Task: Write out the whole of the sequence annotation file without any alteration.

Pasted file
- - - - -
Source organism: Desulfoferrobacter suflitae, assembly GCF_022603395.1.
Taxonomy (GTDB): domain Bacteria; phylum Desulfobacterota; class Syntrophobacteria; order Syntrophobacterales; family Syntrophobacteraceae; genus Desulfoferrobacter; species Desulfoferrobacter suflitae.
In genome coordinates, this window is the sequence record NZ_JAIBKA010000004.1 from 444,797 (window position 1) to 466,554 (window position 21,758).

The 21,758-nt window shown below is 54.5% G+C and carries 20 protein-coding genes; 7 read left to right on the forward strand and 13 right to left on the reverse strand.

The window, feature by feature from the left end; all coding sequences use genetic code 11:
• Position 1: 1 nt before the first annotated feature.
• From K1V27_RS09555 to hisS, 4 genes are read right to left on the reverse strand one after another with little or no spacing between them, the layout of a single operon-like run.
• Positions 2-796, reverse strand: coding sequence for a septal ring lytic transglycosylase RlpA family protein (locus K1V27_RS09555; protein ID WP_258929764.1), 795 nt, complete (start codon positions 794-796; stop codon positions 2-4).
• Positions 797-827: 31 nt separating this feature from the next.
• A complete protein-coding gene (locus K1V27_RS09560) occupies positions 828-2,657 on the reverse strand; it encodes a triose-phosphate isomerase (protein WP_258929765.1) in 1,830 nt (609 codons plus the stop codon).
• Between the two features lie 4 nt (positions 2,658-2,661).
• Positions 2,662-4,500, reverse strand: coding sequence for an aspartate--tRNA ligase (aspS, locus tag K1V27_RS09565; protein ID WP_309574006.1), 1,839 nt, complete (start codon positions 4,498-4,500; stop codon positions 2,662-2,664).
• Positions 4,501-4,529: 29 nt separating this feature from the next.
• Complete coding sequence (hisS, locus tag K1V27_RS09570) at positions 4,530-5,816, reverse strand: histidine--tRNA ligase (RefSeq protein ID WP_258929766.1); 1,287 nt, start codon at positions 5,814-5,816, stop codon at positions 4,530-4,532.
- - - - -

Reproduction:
Source organism: Desulfoferrobacter suflitae, assembly GCF_022603395.1.
Taxonomy (GTDB): domain Bacteria; phylum Desulfobacterota; class Syntrophobacteria; order Syntrophobacterales; family Syntrophobacteraceae; genus Desulfoferrobacter; species Desulfoferrobacter suflitae.
In genome coordinates, this window is the sequence record NZ_JAIBKA010000004.1 from 444,797 (window position 1) to 466,554 (window position 21,758).

The 21,758-nt window shown below is 54.5% G+C and carries 20 protein-coding genes; 7 read left to right on the forward strand and 13 right to left on the reverse strand.

The window, feature by feature from the left end; all coding sequences use genetic code 11:
• Position 1: 1 nt before the first annotated feature.
• From K1V27_RS09555 to hisS, 4 genes are read right to left on the reverse strand one after another with little or no spacing between them, the layout of a single operon-like run.
• Positions 2-796, reverse strand: coding sequence for a septal ring lytic transglycosylase RlpA family protein (locus K1V27_RS09555; protein ID WP_258929764.1), 795 nt, complete (start codon positions 794-796; stop codon positions 2-4).
• Positions 797-827: 31 nt separating this feature from the next.
• A complete protein-coding gene (locus K1V27_RS09560) occupies positions 828-2,657 on the reverse strand; it encodes a triose-phosphate isomerase (protein WP_258929765.1) in 1,830 nt (609 codons plus the stop codon).
• Between the two features lie 4 nt (positions 2,658-2,661).
• Positions 2,662-4,500, reverse strand: coding sequence for an aspartate--tRNA ligase (aspS, locus tag K1V27_RS09565; protein ID WP_309574006.1), 1,839 nt, complete (start codon positions 4,498-4,500; stop codon positions 2,662-2,664).
• Positions 4,501-4,529: 29 nt separating this feature from the next.
• Complete coding sequence (hisS, locus tag K1V27_RS09570) at positions 4,530-5,816, reverse strand: histidine--tRNA ligase (RefSeq protein ID WP_258929766.1); 1,287 nt, start codon at positions 5,814-5,816, stop codon at positions 4,530-4,532.